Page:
New Opportunities, New Hope.
The scientific community has reached a clear conclusion: addiction to alcohol or drugs is a chronic brain disease that requires medical intervention, not moral judgment or punishment. And like other chronic conditions, such as diabetes or heart disease, there are scientifically proven prevention, treatment, and recovery programs and strategies that can benefit individuals and families and enable them to live happy and healthy lives.
Substance misuse and substance use disorders are two of the most important public health issues we face today. Yet sadly, many have viewed substance use disorders as a moral failing. It is time to shift the way our society thinks about substance use disorders. The U.S. Surgeon General has released a historic report, The Surgeon General’s Report on Alcohol, Drugs, and Health, that will move us in this direction and help us change the conversation about substance use disorders. Substance misuse affects all of us, and there is a role each of us can play in addressing substance misuse and its devastating health consequences.
The most recent data on substance use and addiction reveal that the problem is deepening and the consequences are becoming more deadly than ever, particularly overdose deaths related to prescription pain relievers and heroin. There is an urgent need to raise awareness and show support toward people and families struggling with these problems. The earlier prevention, screening, and treatment begin, the better the outcomes are likely to be.
Substance misuse and substance use disorders are solvable problems. We have reason for hope and optimism due to a deeper, science-based understanding of these issues and new opportunities presented by ongoing health reform efforts. Scientifically tested prevention programs and policies are available to reduce people’s risk for alcohol and drug misuse.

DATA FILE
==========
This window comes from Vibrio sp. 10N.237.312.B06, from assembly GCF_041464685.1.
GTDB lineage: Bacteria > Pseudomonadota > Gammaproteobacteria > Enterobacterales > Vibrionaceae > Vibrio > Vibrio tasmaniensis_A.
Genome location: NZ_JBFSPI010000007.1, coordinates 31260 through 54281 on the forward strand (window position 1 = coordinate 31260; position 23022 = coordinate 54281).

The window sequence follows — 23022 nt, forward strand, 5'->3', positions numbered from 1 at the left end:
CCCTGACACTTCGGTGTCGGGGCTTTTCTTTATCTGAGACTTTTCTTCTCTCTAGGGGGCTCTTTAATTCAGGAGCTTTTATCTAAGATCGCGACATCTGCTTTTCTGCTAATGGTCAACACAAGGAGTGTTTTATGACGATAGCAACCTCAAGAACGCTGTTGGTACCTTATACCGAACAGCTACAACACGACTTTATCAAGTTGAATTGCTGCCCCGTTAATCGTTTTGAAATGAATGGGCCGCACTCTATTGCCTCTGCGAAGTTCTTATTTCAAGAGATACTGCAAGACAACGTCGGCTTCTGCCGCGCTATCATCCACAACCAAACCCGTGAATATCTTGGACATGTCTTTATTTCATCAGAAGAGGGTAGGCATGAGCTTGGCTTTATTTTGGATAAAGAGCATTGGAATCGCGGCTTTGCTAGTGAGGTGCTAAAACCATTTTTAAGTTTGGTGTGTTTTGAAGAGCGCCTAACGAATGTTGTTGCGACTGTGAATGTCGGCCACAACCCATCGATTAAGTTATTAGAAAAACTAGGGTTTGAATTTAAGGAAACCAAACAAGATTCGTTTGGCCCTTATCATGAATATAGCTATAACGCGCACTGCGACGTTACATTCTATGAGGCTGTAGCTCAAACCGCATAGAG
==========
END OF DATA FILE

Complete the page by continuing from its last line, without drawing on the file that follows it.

The Surgeon General’s Report on Alcohol, Drugs, and Health provides suggestions and recommendations for individuals, families, and other stakeholders who play a critical role in supporting prevention, treatment, and recovery. You can help by reaching out if you think you or someone you know has a problem. It’s important for people to know they are not alone. If a loved one has a problem, be supportive, not judgmental. Recognize that substance use disorders are medical conditions that require medical treatment, not moral failings. If you’re a parent, talk to your children about alcohol and drugs. The majority of people with substance use disorders start using substances during adolescence. Become informed about substances your child may encounter and the risks they face. Talking openly and honestly with your children is crucial.
You can also help by showing support toward people in recovery. We know that recovery is possible and extending kindness and empathy is an important part of encouraging people to seek treatment and supporting their recovery. We also encourage you to educate your community. Addressing substance misuse requires a public health approach that involves not only the health care system but also schools, civic groups, neighborhood associations, and other community organizations.
We can, and must, inspire change to address this crisis. I encourage you to visit the website to review the Report and related materials today. Together we can improve the health of those we love and reduce the impact of substance misuse and addiction.